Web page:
In addition, inefficient prior authorization processes can result in increased distress and reduced quality of life for cancer patients. An ASCO article on the topic reveals, “Patients themselves experience vivid distress because of the intense efforts needed to advocate for their best care.” The pursuit of prior authorizations leads to increased anxiety, frustration and negative emotional and psychological well-being. The article further notes that patients who are too sick or inexperienced with navigating insurance processes, “… leading to a chain of inequities, detrimental outcomes, and avoidable sorrow.” As one patient told the authors, “That’s the last thing that I need as I fight for every minute of my life.”
Prior authorization also has financial repercussions for patients. They may have to pay for treatments or medications initially and then wait for reimbursement from the insurance company. The financial burden can be overwhelming, particularly for patients already facing the high costs associated with cancer care. Some patients may even be deterred from pursuing necessary treatments due to the potential financial strain.
Such findings collectively demonstrate the negative impact that prior authorization can have on cancer patients, including treatment delays, increased distress and financial burdens
Benefits of prior authorization software
End-to-end prior authorization automation delivers clear benefits for both oncology providers and the patients they care for.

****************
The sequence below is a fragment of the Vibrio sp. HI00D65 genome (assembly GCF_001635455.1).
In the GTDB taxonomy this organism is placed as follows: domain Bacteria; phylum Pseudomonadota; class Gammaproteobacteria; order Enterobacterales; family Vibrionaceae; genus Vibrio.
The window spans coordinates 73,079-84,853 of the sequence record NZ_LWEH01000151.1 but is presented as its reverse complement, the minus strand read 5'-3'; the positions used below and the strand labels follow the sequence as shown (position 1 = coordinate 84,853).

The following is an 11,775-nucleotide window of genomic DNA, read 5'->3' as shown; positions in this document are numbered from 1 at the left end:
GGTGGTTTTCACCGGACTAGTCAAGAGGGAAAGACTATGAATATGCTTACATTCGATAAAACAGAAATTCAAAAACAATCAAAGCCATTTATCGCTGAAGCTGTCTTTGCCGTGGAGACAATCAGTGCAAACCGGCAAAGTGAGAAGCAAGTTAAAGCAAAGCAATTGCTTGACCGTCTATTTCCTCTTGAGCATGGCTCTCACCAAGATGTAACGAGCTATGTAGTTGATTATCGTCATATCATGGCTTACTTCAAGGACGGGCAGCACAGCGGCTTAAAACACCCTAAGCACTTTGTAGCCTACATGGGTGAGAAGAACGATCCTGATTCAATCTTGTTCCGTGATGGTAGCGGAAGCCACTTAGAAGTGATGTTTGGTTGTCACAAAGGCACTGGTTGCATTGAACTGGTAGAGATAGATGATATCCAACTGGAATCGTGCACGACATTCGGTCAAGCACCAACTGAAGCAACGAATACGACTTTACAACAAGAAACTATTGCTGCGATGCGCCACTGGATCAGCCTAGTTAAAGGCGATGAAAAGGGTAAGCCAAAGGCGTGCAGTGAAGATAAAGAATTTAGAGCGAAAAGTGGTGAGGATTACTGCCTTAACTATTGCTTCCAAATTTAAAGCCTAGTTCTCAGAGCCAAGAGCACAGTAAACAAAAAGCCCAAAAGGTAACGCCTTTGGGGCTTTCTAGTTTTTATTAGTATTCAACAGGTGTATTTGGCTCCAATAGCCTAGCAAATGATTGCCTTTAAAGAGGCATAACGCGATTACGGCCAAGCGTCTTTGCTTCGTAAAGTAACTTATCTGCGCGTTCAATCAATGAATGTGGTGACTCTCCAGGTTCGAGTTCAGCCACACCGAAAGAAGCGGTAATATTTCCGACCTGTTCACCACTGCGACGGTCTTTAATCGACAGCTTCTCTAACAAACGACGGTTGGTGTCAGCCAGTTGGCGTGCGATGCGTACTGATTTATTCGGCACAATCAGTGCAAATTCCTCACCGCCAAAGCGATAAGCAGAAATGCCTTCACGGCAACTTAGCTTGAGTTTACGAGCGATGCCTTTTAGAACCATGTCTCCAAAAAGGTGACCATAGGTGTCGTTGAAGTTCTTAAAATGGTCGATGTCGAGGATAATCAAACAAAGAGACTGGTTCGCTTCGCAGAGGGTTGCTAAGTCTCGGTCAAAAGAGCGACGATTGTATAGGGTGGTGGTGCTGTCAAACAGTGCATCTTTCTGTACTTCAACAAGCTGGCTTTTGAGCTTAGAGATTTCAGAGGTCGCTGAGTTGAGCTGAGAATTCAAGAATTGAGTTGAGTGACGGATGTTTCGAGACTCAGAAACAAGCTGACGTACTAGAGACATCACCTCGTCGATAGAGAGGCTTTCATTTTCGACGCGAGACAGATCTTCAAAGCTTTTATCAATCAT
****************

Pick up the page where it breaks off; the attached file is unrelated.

Automated prior authorization software streamlines the entire process, reducing the time and effort required by providers. It eliminates the need for manual paperwork, phone calls, and faxes, allowing providers to submit authorization requests electronically and receive responses in a timely manner.
Plus, it reduces errors common in repetitive, manual data entry and prechecks the submission to validate that all necessary information is included in the authorization request. This increases the chances of getting approvals and reduces the need to rework preventable denials.
As a result, it lowers administrative expenses typical with manual handling of prior authorization paperwork and follow-up activities. The software frees time-challenged clinicians and office staff from the burden, allowing them to focus on more rewarding, patient-centric work.
Faster and more efficient prior authorization processes contribute to improved patient experiences. Automated software enables providers to initiate and complete authorization requests quickly, reducing wait times for patients. This efficiency can lead to smoother care transitions too, a critical aspect of complex cancer care.
Prior authorization software also helps with communication hurdles. Real-time data exchange and status notifications increases transparency, keeping providers informed about the progress which helps patients manage their expectations. It reduces anxiety and uncertainty by providing clear communication channels.
When prior authorization is automated, patients can focus on their health and well-being without the added stress of navigating complex administrative processes. By reducing the administrative burden, patients can have a smoother care experience, allowing them to concentrate on their recovery and overall health outcomes.
And guess what? Payers benefit too, from data-driven auto-adjudication and clinical decision support that helps them make faster, consistent decisions that benefit their members.
Discover the possibilities for improving patients’ access to the treatment they need.